Ravelry has been a great resource for me- finding test knitters, exposure for patterns, advice from other designers, and inspiration.


i've noticed a huge variety of ways designers will indicate repeats and other differing denotations in patterns. is there a standard? is there a resource for finding out? i imagine something like an mla or chicago manual of style for knit/crochet design writers…. thanks!

kristi porter

Hi Kendra,

You're right, there is no one manual of style! If you are submitting to a specific publication, it's wise to look at what they prefer and do it that way. If in doubt I will ask for a pattern template or style sheet. In the absence of that, I'd probably go with: I'd also strongly suggest that you follow CYCA's sizing guidelines unless someone asks for something else. For your own work, I think it's smart to create a generic pattern template and checklist to make sure that all the elements are there including charts, key, schematic, photos, gauge and size info, full materials list, and that all the editing steps have been completed (proofread, tech edited/test knitted, schematic and charts checked against pattern; layout has been checked and test copies printed if you are doing PDF sales.). That way you don't leave something out and your patterns are consistent.

For new designers, this helps you look professional; if you're designing more and you're juggling several projects, it's easy to forget that you didn't crop the photo like you meant to or that you wanted to change a couple numbers on the schematic.


How far in advance do you write patterns for the season you intend to release them? For example, when would you write a pattern that you want to release in winter 2010? What are deadlines like for print and online magazines or books?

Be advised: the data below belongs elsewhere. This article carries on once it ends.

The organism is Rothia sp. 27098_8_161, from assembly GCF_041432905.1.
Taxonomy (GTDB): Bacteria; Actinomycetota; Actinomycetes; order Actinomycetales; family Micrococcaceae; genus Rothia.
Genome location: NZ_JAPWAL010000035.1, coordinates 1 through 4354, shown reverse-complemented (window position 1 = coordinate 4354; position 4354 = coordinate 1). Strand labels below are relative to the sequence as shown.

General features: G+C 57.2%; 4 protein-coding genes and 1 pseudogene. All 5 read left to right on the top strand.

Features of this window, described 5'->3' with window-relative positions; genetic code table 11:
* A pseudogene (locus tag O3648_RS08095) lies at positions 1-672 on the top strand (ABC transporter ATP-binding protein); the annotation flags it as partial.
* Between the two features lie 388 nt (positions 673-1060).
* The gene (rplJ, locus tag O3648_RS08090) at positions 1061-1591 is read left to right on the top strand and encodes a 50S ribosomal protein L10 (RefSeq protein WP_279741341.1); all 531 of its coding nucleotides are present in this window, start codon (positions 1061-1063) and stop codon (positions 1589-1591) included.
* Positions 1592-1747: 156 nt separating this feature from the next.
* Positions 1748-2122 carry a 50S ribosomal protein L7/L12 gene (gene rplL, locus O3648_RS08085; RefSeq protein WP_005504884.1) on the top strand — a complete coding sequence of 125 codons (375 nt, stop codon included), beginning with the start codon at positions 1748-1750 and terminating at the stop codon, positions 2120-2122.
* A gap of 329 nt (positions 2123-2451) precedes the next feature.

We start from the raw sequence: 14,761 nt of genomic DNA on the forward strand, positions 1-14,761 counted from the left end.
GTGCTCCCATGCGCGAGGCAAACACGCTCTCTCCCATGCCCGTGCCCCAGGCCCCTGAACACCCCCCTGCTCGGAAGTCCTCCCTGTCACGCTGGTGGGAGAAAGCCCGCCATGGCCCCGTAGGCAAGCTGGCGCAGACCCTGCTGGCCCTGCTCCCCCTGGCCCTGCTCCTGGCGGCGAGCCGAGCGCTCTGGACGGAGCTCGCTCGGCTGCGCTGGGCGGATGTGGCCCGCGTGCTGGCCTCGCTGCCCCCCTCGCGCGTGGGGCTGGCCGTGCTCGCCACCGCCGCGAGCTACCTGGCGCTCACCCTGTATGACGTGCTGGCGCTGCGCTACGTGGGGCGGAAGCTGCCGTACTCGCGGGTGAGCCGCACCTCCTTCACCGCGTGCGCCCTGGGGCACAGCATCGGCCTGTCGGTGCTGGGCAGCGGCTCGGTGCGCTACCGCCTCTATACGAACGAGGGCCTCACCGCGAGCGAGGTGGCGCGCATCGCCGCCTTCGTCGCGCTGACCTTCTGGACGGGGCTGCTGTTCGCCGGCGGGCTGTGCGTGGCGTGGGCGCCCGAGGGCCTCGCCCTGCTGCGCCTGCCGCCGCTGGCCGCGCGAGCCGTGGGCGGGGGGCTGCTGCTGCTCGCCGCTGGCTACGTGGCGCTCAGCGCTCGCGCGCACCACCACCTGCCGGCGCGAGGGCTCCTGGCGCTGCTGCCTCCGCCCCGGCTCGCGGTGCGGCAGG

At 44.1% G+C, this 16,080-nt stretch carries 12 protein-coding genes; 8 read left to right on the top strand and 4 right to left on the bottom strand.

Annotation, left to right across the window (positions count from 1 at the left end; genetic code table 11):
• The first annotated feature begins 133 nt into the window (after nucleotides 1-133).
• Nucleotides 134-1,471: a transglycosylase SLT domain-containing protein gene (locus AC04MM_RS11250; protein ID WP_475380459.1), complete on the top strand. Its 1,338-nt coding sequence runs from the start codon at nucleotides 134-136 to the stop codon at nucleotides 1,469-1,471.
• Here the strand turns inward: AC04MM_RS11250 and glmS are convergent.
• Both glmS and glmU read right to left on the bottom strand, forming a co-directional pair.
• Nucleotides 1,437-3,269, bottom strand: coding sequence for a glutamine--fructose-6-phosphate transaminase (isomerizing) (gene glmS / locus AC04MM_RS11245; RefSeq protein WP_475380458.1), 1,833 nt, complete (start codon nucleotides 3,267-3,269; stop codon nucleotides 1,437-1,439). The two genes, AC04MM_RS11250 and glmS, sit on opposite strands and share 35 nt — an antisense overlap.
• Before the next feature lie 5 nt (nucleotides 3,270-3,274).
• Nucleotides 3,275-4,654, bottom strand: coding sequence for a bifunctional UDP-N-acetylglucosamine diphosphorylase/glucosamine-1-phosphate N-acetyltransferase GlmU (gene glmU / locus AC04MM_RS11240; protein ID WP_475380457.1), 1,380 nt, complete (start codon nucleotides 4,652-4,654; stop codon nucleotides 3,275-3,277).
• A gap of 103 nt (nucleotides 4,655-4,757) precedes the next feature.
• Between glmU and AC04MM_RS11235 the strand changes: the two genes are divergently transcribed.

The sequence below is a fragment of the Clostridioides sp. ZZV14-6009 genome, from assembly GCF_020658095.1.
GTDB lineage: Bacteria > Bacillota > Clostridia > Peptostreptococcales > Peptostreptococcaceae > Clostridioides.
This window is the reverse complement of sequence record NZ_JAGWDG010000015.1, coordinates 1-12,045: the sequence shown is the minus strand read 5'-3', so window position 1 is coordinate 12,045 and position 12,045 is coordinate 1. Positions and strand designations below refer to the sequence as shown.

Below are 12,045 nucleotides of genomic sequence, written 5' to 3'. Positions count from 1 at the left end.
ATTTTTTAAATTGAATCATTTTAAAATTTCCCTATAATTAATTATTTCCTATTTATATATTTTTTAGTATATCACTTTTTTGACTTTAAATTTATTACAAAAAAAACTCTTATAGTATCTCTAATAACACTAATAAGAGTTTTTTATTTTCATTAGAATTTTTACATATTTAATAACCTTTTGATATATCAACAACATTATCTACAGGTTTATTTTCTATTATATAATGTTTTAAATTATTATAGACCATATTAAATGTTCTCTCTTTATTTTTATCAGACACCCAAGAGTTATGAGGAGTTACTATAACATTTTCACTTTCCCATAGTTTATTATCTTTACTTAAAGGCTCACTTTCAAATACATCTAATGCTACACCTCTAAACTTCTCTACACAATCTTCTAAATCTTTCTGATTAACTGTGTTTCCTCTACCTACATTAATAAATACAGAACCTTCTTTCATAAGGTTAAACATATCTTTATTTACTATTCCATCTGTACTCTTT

Sara Thompson

I have been knitting for 1 year now and have made many gifts for family and friends – and even several things for myself. I am so addicted to knitting and crocheting that I keep finding this gorgeous yarn and MUST “play” with it. My questions – should I continue giving my creations to family and friends or should I consider selling them. Do you find that people don't want to get “yet another” scarf, shawl or whatever? I do try to find out what colors they would like to have before I give them “yet another” etc. If I decide to sell some of my creations, what would be a good starting place, on line, craft fair, etc. Do I need to have an inventory of items before I start?

Thanks for any suggestions,

kristi porter

I find that I go in phases, or that I need to give myself breaks to simply enjoy knitting for its own sake. Sometimes a mindless scarf over a couple of days does the trick, but other times I will bite off something ambitious. Learning a new technique or understanding an innovative construction always inspires me to try new things with design, so it's absolutely worthwhile to give yourself the time and space to pursue them. Sometimes it makes sense to pay hired hands to knit your designs for you. Obviously it cuts into your bottom line to do so, but it does free you up to do more creative work and more of the knitting you really WANT to do. A good test knitter who communicates well as she works helps me write better patterns too. We always make certain assumptions as we write, and a good test knitter will find ambiguous directions or errors as she knits.


Start by sketching out any ideas that you have and make notes beside them of what type of stitch pattern, yarn, details, etc. Then you can work on samples to see how they look actually knit or crocheted. Then comes the math, lots and lots of math. :D

I keep all my sketches in notebooks. As soon as I get a new idea I 'document' it by sketching and notes so I don't forget it, that way if I am busy with other designs I can go back to them later to work on. I also keep sample swatches with the designs.


For all of the professionals: Is it a good idea to offer free patterns as a new designer? I know that some designers who've had patterns go “viral” have a great customer base for their next patterns. How many free patterns have you offered before beginning to charge?


I am planning on designing sweaters and/or knitwear for infants and toddlers. Will the Knitgrrl Guide to Professional Knitwear Design be able to help me with this goal?

Would love your thoughts, please comment.x